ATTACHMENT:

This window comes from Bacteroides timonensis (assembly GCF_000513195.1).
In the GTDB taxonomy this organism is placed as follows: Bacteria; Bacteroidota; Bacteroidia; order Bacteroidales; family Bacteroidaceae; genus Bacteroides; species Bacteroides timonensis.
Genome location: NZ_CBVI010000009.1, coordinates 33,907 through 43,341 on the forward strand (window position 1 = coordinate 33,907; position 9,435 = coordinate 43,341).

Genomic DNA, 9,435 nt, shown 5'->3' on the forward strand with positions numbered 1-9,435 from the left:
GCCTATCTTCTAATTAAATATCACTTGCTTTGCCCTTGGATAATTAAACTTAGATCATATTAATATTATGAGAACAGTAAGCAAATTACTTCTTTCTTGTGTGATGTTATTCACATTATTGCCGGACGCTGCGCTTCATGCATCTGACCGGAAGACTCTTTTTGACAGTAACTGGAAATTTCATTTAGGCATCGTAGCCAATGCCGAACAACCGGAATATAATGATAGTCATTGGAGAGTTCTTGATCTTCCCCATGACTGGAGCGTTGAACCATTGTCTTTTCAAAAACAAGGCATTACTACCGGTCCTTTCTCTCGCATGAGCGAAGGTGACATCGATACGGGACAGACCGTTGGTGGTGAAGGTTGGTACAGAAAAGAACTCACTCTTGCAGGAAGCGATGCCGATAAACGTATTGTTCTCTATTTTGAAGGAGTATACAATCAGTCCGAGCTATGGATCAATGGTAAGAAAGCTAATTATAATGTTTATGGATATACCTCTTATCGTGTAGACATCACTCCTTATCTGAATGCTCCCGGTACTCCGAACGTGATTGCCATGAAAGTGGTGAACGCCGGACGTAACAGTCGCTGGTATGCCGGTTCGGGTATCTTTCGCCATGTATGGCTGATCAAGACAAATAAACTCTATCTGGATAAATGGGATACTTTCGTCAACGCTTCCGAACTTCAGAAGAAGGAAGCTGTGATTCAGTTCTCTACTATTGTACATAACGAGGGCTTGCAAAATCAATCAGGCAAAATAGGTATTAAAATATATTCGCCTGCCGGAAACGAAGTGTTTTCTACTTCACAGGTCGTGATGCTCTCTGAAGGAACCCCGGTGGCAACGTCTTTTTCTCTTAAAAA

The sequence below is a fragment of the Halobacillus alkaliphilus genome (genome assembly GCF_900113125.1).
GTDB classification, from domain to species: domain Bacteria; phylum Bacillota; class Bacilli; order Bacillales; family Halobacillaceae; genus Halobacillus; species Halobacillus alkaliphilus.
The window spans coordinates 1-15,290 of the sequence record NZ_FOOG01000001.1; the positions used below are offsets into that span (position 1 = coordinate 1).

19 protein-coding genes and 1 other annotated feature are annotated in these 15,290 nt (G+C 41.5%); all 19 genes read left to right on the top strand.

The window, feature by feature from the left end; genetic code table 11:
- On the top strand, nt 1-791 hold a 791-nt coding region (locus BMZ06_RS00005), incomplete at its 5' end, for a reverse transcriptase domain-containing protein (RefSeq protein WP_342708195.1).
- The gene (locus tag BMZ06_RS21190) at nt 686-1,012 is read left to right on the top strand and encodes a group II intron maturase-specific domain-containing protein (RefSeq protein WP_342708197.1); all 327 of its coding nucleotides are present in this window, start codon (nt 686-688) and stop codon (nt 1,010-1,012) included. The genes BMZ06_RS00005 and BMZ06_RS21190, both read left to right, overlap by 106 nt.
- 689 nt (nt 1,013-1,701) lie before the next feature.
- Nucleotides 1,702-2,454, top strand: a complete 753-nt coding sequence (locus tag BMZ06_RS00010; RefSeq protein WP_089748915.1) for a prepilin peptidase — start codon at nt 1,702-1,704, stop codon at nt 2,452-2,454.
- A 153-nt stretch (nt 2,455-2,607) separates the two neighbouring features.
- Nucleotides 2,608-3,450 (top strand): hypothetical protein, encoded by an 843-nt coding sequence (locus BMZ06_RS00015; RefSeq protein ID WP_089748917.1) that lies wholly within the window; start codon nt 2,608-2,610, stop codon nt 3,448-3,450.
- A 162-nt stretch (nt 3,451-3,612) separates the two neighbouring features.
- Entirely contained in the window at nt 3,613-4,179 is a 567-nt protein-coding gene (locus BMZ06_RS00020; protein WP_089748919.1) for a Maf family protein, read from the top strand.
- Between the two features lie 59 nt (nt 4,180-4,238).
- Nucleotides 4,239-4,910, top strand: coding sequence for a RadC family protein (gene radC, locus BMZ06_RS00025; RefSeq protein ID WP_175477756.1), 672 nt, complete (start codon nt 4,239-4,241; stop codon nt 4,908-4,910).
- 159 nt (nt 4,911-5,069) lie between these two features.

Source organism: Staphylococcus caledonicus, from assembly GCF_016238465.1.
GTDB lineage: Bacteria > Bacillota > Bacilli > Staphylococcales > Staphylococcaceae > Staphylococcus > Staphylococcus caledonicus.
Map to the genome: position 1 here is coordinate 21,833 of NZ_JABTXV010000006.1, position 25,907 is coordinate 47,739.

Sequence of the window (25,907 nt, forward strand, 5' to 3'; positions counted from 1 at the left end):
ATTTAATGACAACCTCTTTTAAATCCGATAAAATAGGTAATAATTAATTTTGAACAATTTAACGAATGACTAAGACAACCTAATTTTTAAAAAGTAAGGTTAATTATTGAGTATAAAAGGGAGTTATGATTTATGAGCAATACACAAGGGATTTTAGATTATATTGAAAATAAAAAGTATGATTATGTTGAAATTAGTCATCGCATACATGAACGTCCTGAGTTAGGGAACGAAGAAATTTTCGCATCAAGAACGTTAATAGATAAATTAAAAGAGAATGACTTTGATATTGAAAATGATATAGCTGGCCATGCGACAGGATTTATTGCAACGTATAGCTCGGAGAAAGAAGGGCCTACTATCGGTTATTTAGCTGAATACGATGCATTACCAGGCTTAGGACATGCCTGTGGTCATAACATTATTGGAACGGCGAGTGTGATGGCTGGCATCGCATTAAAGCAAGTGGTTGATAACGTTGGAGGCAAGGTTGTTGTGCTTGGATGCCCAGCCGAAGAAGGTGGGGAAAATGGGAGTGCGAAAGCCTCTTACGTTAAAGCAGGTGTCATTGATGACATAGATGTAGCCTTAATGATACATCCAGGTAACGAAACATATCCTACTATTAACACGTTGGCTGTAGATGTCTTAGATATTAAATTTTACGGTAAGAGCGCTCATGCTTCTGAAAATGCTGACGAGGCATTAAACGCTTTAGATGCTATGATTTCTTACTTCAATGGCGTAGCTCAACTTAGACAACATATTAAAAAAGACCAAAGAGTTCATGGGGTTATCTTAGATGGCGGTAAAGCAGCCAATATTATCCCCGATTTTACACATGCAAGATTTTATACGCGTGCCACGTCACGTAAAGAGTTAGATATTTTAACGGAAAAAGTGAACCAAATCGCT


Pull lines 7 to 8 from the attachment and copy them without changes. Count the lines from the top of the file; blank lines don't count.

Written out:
GTDB classification, from domain to species: domain Bacteria; phylum Bacillota; class Bacilli; order Bacillales; family Halobacillaceae; genus Halobacillus; species Halobacillus alkaliphilus.
The window spans coordinates 1-15,290 of the sequence record NZ_FOOG01000001.1; the positions used below are offsets into that span (position 1 = coordinate 1).